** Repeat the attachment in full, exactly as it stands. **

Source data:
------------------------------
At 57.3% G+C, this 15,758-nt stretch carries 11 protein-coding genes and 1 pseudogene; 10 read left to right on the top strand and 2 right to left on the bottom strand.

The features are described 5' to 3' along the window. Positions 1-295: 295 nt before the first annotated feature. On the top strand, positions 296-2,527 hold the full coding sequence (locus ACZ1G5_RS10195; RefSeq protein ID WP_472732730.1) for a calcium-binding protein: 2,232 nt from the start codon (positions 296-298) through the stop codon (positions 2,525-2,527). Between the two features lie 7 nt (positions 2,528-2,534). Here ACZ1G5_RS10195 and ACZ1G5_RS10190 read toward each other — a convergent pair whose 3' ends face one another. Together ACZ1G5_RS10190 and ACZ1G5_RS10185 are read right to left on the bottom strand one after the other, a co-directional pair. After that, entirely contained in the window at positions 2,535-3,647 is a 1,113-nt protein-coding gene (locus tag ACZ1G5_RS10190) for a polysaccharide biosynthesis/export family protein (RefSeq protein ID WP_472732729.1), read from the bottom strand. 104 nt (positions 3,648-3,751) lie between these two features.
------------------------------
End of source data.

At 57.3% G+C, this 15,758-nt stretch carries 11 protein-coding genes and 1 pseudogene; 10 read left to right on the top strand and 2 right to left on the bottom strand.

The features are described 5' to 3' along the window. Positions 1-295: 295 nt before the first annotated feature. On the top strand, positions 296-2,527 hold the full coding sequence (locus ACZ1G5_RS10195; RefSeq protein ID WP_472732730.1) for a calcium-binding protein: 2,232 nt from the start codon (positions 296-298) through the stop codon (positions 2,525-2,527). Between the two features lie 7 nt (positions 2,528-2,534). Here ACZ1G5_RS10195 and ACZ1G5_RS10190 read toward each other — a convergent pair whose 3' ends face one another. Together ACZ1G5_RS10190 and ACZ1G5_RS10185 are read right to left on the bottom strand one after the other, a co-directional pair. After that, entirely contained in the window at positions 2,535-3,647 is a 1,113-nt protein-coding gene (locus tag ACZ1G5_RS10190) for a polysaccharide biosynthesis/export family protein (RefSeq protein ID WP_472732729.1), read from the bottom strand. 104 nt (positions 3,648-3,751) lie between these two features.